Bobby Brown's lawyer, Chris Brown, told USA TODAY that the singer had no comment regarding the book.
"I don't think her husband was any good for her," Cissy says when Brown's name is raised. "I've said it before and I will say it again."
For Lisa Sharkey, senior vice president and director of creative development at HarperCollins, Cissy's publisher, the message of Remembering Whitney "is that when your child becomes a grown woman and a wife and mother, there's ultimately only so much you can do, as much as you may want to save her. The thing that blew me away was how hard Cissy worked to provide a great life and a loving home for her children, after having it rough as a kid herself."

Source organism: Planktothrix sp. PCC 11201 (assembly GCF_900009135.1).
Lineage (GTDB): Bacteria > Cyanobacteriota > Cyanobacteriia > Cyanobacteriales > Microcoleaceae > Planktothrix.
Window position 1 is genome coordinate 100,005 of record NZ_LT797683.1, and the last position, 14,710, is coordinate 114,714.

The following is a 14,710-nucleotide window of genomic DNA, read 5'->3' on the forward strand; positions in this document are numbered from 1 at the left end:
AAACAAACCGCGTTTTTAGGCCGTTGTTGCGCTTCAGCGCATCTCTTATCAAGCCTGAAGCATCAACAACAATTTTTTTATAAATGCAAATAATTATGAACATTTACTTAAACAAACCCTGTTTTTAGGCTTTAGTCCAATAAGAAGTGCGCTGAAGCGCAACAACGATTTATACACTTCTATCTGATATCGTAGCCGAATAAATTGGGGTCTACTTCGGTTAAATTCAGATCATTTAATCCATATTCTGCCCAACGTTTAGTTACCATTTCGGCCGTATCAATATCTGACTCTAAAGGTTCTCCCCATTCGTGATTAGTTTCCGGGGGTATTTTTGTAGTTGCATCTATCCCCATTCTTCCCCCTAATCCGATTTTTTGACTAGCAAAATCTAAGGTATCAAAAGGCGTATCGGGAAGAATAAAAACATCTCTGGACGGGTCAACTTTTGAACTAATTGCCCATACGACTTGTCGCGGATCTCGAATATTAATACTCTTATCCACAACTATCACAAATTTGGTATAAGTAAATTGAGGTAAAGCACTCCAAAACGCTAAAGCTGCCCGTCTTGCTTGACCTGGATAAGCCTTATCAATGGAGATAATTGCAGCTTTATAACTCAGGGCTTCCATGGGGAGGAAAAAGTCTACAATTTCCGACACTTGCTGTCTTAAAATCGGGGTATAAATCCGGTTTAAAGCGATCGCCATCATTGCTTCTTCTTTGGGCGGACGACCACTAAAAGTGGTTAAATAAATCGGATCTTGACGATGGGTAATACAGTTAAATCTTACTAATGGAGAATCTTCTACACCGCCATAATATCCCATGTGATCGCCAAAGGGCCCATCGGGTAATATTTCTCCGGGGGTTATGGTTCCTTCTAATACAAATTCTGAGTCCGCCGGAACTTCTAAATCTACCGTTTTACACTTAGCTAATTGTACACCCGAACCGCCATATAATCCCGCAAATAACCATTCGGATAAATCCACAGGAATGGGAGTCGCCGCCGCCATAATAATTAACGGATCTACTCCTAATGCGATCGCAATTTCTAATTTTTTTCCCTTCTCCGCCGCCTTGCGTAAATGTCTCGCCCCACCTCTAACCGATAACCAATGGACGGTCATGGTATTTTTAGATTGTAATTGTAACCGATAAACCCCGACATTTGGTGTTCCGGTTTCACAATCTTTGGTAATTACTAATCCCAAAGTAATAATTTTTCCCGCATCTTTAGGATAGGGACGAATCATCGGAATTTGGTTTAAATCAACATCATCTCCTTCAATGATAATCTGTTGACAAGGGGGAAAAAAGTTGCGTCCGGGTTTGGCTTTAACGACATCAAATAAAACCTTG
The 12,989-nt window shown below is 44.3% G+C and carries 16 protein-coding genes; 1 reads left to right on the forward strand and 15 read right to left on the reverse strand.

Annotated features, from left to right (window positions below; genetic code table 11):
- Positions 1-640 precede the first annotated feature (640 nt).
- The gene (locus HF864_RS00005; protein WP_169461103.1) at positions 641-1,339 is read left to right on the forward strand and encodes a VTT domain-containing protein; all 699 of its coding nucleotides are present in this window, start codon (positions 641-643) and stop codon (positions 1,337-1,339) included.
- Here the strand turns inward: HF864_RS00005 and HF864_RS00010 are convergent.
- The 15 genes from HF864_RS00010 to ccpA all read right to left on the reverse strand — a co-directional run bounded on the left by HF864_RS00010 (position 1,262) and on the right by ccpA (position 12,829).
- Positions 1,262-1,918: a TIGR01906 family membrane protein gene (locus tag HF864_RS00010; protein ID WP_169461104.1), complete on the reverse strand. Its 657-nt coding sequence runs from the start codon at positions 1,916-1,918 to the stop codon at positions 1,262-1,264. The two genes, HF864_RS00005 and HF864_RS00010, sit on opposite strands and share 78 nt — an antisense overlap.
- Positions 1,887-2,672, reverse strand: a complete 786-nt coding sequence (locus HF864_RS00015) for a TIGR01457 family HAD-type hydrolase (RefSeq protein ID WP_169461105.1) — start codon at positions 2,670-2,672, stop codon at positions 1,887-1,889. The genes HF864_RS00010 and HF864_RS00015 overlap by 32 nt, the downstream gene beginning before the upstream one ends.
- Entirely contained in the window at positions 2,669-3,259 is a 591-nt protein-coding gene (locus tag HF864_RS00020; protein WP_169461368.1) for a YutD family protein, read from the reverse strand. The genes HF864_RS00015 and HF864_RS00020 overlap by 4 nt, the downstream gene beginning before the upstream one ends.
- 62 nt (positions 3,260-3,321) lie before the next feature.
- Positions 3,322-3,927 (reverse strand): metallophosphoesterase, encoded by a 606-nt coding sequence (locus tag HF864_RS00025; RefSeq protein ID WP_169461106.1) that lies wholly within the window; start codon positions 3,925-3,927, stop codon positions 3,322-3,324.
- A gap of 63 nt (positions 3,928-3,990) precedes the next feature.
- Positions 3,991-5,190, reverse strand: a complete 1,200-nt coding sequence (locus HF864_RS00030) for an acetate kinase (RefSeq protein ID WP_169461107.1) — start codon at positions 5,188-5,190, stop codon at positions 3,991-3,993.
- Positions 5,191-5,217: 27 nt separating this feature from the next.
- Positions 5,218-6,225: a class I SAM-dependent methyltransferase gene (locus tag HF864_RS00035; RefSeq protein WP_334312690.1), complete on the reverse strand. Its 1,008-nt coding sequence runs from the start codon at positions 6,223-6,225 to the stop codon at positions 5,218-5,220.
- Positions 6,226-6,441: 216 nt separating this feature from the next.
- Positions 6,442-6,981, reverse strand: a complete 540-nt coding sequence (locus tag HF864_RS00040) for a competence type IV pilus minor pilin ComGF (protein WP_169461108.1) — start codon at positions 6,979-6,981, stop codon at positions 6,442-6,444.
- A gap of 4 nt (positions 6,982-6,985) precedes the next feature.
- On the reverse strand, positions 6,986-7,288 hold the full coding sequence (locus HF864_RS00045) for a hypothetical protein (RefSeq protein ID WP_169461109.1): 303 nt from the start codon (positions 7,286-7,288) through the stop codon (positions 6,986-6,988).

Veteran music journalist Anthony DeCurtis, who worked with Clive Davis on his upcoming autobiography, The Soundtrack of My Life, out Feb. 19, says Cissy is in a unique position to shed light on her daughter's accomplishments and hardships. "Even when very good reporters do stories, you can question their motives -- or the motives of the people speaking to them. This is Whitney Houston's mother, and someone who's both an important artist in her own life and played a very important role in her daughter's story."
Indeed, the book details how Cissy personally trained Whitney to sing in public, first at church and then with her mother at nightclub appearances. While Cissy believes that reports of her daughter's vocal deterioration later in her career were overblown, she admits that age and lifestyle may have been factors.
"You can't treat your voice badly and expect it to stay around," Cissy says. She believes that cigarettes, more than any other substance, were likely at fault. "The (harder) drugs didn't help, I'm sure. But smoking is the worst, for the voice. I used to smoke, too, but I gave it up."